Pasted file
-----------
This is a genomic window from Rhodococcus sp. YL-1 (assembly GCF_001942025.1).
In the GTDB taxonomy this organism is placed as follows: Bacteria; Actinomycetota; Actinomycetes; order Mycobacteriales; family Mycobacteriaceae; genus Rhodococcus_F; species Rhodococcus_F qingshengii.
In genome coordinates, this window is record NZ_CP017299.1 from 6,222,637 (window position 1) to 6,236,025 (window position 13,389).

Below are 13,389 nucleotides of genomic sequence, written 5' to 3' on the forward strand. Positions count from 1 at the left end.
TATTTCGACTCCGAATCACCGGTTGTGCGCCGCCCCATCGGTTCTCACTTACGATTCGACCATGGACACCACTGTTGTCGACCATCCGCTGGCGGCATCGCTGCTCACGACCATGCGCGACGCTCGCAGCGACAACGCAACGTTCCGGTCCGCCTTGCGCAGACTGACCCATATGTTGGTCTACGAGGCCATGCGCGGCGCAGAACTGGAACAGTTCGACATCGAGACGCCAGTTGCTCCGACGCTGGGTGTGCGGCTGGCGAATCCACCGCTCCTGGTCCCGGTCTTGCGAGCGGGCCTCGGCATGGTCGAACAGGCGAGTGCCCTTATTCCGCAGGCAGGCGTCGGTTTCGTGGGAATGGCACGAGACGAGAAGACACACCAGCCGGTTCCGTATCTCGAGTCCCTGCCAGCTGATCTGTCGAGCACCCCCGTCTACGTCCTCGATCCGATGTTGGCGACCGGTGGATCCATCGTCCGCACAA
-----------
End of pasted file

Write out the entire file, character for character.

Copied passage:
This is a genomic window from Rhodococcus sp. YL-1 (assembly GCF_001942025.1).
In the GTDB taxonomy this organism is placed as follows: Bacteria; Actinomycetota; Actinomycetes; order Mycobacteriales; family Mycobacteriaceae; genus Rhodococcus_F; species Rhodococcus_F qingshengii.
In genome coordinates, this window is record NZ_CP017299.1 from 6,222,637 (window position 1) to 6,236,025 (window position 13,389).

Below are 13,389 nucleotides of genomic sequence, written 5' to 3' on the forward strand. Positions count from 1 at the left end.
TATTTCGACTCCGAATCACCGGTTGTGCGCCGCCCCATCGGTTCTCACTTACGATTCGACCATGGACACCACTGTTGTCGACCATCCGCTGGCGGCATCGCTGCTCACGACCATGCGCGACGCTCGCAGCGACAACGCAACGTTCCGGTCCGCCTTGCGCAGACTGACCCATATGTTGGTCTACGAGGCCATGCGCGGCGCAGAACTGGAACAGTTCGACATCGAGACGCCAGTTGCTCCGACGCTGGGTGTGCGGCTGGCGAATCCACCGCTCCTGGTCCCGGTCTTGCGAGCGGGCCTCGGCATGGTCGAACAGGCGAGTGCCCTTATTCCGCAGGCAGGCGTCGGTTTCGTGGGAATGGCACGAGACGAGAAGACACACCAGCCGGTTCCGTATCTCGAGTCCCTGCCAGCTGATCTGTCGAGCACCCCCGTCTACGTCCTCGATCCGATGTTGGCGACCGGTGGATCCATCGTCCGCACAA